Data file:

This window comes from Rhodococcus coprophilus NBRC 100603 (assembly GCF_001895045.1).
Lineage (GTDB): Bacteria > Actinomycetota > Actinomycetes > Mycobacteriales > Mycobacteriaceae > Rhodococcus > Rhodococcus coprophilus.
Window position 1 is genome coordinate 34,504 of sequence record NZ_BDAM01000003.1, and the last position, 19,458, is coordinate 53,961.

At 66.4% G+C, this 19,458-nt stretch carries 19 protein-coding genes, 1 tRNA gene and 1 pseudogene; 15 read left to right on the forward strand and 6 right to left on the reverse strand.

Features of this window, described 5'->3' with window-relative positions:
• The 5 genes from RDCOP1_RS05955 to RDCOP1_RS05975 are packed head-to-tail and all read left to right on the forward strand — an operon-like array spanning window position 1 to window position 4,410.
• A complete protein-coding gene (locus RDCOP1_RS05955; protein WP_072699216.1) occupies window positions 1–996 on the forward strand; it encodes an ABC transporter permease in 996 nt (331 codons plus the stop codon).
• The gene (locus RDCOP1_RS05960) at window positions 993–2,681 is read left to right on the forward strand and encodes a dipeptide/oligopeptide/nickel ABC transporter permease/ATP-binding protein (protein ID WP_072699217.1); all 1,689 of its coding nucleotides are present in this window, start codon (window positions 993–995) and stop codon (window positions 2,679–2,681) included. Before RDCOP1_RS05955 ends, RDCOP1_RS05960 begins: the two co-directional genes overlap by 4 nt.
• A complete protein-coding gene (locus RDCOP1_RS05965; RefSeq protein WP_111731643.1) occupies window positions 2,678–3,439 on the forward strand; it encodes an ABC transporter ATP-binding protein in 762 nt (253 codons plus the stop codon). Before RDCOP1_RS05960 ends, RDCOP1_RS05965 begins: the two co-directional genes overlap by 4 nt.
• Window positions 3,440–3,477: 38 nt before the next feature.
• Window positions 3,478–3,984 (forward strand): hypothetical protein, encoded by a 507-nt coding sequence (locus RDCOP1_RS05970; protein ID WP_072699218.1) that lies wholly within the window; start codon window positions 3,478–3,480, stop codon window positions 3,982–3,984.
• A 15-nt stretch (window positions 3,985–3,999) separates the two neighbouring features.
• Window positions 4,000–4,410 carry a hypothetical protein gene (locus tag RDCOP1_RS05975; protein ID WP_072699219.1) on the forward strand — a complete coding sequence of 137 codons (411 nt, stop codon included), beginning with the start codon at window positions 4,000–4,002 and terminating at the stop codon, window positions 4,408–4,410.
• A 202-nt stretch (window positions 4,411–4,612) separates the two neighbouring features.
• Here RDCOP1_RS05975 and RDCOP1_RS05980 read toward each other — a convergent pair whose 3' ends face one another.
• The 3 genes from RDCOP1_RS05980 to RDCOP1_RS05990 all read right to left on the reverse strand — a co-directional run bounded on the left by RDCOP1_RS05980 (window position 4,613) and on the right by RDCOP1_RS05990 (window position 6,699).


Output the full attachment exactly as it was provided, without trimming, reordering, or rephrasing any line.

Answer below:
This window comes from Rhodococcus coprophilus NBRC 100603 (assembly GCF_001895045.1).
Lineage (GTDB): Bacteria > Actinomycetota > Actinomycetes > Mycobacteriales > Mycobacteriaceae > Rhodococcus > Rhodococcus coprophilus.
Window position 1 is genome coordinate 34,504 of sequence record NZ_BDAM01000003.1, and the last position, 19,458, is coordinate 53,961.

At 66.4% G+C, this 19,458-nt stretch carries 19 protein-coding genes, 1 tRNA gene and 1 pseudogene; 15 read left to right on the forward strand and 6 right to left on the reverse strand.

Features of this window, described 5'->3' with window-relative positions:
• The 5 genes from RDCOP1_RS05955 to RDCOP1_RS05975 are packed head-to-tail and all read left to right on the forward strand — an operon-like array spanning window position 1 to window position 4,410.
• A complete protein-coding gene (locus RDCOP1_RS05955; protein WP_072699216.1) occupies window positions 1–996 on the forward strand; it encodes an ABC transporter permease in 996 nt (331 codons plus the stop codon).
• The gene (locus RDCOP1_RS05960) at window positions 993–2,681 is read left to right on the forward strand and encodes a dipeptide/oligopeptide/nickel ABC transporter permease/ATP-binding protein (protein ID WP_072699217.1); all 1,689 of its coding nucleotides are present in this window, start codon (window positions 993–995) and stop codon (window positions 2,679–2,681) included. Before RDCOP1_RS05955 ends, RDCOP1_RS05960 begins: the two co-directional genes overlap by 4 nt.
• A complete protein-coding gene (locus RDCOP1_RS05965; RefSeq protein WP_111731643.1) occupies window positions 2,678–3,439 on the forward strand; it encodes an ABC transporter ATP-binding protein in 762 nt (253 codons plus the stop codon). Before RDCOP1_RS05960 ends, RDCOP1_RS05965 begins: the two co-directional genes overlap by 4 nt.
• Window positions 3,440–3,477: 38 nt before the next feature.
• Window positions 3,478–3,984 (forward strand): hypothetical protein, encoded by a 507-nt coding sequence (locus RDCOP1_RS05970; protein ID WP_072699218.1) that lies wholly within the window; start codon window positions 3,478–3,480, stop codon window positions 3,982–3,984.
• A 15-nt stretch (window positions 3,985–3,999) separates the two neighbouring features.
• Window positions 4,000–4,410 carry a hypothetical protein gene (locus tag RDCOP1_RS05975; protein ID WP_072699219.1) on the forward strand — a complete coding sequence of 137 codons (411 nt, stop codon included), beginning with the start codon at window positions 4,000–4,002 and terminating at the stop codon, window positions 4,408–4,410.
• A 202-nt stretch (window positions 4,411–4,612) separates the two neighbouring features.
• Here RDCOP1_RS05975 and RDCOP1_RS05980 read toward each other — a convergent pair whose 3' ends face one another.
• The 3 genes from RDCOP1_RS05980 to RDCOP1_RS05990 all read right to left on the reverse strand — a co-directional run bounded on the left by RDCOP1_RS05980 (window position 4,613) and on the right by RDCOP1_RS05990 (window position 6,699).